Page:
Low blood oxygen, or hypoxemia, is a life-threatening condition contributing to approximately 825,000 deaths annually in developing countries. Oxygen therapy could prevent many of these deaths. Unfortunately, access to oxygen in many developing countries has been neglected for decades and use is limited by poor diagnosis and unreliable oxygen supplies. Increasing hypoxemia treatment rates therefore requires three coordinated interventions: 1) improving hypoxemia diagnosis in referral and primary facilities, 2) extending access to reliable oxygen at referral facilities and high-functioning primary facilities, and 3) strengthening referral systems at primary facilities without oxygen. Over the last three years, we have worked with governments in five high-burden countries to create national oxygen strategies, pilot and refine our solution, and set the stage for scale-up. By pursuing these steps at scale and driving improved hypoxemia management in these five countries, we can halve their annual hypoxemia-related mortality by 2025—averting approximately 40,000 deaths annually.
Clinton Health Access Initiative, Inc.website: https://clintonhealthaccess.org/
Charity, fund, non-governmental organization, religious institution, school, or other entity
CHAI is marshaling its expertise in oxygen delivery systems to help global and national COVID-19 response efforts rapidly expand access to critical respiratory care services—including oxygen therapy. CHAI is supporting global efforts, led by the World Health Organization, to source oxygen therapy equipment for low-income countries and is working directly with partner governments on national supply planning, rapid health facility capacity assessments, equipment allocation, and health-worker training. Potential changes to the initial proposal in response to the pandemic include: 1) supporting response planning and post-response implementation to ensure COVID-19 investments lead to durable improvements in respiratory care capacity and 2) expanding the program’s scope to help additional countries leverage pandemic response funding to expand access to oxygen. New risks related to the pandemic include: 1) increased strain on health systems—and potential health-worker shortages, 2) a large, short-term increase in donor funding for equipment procurement without planning for maintenance and operational expenses, and 3) potential political and economic instability.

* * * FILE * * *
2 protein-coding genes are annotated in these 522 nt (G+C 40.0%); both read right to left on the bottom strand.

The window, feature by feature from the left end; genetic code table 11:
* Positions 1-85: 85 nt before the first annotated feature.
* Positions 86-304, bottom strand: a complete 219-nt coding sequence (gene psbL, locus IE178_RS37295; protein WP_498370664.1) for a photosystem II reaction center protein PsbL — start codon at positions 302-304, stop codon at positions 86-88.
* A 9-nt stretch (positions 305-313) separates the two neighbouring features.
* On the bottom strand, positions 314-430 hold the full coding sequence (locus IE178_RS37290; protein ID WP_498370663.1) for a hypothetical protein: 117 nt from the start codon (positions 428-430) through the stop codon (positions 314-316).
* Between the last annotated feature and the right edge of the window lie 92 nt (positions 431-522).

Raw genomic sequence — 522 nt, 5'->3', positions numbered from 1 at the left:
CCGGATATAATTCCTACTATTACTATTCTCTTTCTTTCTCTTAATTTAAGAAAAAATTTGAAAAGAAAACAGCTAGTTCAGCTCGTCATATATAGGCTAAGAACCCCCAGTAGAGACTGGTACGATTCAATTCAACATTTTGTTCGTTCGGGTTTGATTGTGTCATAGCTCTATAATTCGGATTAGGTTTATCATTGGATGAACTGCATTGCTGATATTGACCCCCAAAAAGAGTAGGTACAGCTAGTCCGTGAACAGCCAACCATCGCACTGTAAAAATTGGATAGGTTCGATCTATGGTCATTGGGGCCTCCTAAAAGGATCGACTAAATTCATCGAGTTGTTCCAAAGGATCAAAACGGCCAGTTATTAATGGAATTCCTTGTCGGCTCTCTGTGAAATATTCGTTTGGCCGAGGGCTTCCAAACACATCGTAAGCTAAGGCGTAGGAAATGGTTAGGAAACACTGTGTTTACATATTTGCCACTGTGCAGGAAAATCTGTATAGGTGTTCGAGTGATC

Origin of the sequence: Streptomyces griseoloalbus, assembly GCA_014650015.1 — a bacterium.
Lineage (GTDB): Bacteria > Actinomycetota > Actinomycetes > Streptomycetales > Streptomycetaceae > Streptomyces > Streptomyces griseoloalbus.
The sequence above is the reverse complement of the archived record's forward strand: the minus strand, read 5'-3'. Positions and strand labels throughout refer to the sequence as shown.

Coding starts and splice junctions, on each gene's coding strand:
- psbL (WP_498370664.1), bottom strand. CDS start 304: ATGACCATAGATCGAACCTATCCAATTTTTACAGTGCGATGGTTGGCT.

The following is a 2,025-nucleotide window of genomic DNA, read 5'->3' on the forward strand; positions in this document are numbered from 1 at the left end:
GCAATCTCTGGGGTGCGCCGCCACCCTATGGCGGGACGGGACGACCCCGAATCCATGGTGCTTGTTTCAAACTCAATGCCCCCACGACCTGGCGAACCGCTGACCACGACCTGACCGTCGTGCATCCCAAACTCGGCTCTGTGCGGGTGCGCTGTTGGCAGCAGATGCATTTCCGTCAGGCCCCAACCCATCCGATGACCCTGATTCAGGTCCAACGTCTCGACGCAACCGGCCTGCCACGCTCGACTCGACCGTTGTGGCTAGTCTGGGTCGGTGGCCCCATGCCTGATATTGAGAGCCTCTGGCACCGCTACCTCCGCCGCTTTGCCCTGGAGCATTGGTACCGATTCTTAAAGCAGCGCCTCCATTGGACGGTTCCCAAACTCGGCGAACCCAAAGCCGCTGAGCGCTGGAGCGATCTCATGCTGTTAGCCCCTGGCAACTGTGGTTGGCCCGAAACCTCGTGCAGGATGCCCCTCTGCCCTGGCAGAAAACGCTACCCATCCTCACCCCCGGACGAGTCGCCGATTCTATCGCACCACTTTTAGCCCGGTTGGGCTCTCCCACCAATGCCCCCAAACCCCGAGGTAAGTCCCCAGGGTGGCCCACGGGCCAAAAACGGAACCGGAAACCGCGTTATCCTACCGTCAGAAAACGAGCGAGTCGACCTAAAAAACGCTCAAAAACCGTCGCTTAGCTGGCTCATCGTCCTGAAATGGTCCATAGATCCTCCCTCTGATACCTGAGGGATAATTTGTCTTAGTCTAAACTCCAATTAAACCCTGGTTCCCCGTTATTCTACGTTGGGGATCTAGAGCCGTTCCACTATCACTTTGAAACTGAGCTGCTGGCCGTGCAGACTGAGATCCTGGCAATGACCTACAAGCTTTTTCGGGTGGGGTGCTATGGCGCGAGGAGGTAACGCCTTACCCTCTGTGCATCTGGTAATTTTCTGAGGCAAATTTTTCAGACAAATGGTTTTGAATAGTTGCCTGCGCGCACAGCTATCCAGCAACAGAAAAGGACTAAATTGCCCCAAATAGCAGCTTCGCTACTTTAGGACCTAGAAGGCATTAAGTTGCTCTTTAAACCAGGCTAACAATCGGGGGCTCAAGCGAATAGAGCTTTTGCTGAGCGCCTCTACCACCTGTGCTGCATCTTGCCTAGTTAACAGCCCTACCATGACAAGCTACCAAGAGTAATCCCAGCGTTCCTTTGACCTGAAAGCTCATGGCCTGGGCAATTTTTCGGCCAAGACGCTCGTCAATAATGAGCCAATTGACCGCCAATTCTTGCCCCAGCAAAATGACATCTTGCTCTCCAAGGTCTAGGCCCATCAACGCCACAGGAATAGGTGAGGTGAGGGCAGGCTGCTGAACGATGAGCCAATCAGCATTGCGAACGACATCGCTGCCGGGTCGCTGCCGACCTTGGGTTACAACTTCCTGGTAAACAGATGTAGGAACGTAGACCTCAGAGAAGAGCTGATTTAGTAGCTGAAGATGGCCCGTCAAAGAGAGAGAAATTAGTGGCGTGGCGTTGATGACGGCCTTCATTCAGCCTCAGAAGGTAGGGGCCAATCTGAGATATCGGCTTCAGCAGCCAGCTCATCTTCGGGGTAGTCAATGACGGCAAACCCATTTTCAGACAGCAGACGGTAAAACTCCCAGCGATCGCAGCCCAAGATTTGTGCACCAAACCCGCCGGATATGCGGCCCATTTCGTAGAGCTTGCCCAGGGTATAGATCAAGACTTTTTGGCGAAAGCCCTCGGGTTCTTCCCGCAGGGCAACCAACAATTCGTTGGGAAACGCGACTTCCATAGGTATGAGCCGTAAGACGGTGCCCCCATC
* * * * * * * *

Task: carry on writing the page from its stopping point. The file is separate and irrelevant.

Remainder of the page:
Racial and Ethnic Injustice Response
CHAI’s mission—to ensure that everyone, no matter where they live or the circumstances of their birth, has access to quality, affordable health services—is guided by our commitment to promoting diversity and inclusion. We pursue this mission in over 35 countries and our staff, drawn from the communities we serve, strive to improve outcomes for the most vulnerable patients by tackling seemingly intractable, neglected global health problems. Oxygen has been taken for granted in high-income countries for decades and its continued inaccessibility in low-income countries helps perpetuate longstanding disparities in health outcomes between many African, Asian, and Latin American countries and their European and North American peers. By closing the oxygen access gap, we will take one more step toward a world where all people have the opportunity to reach their full potential.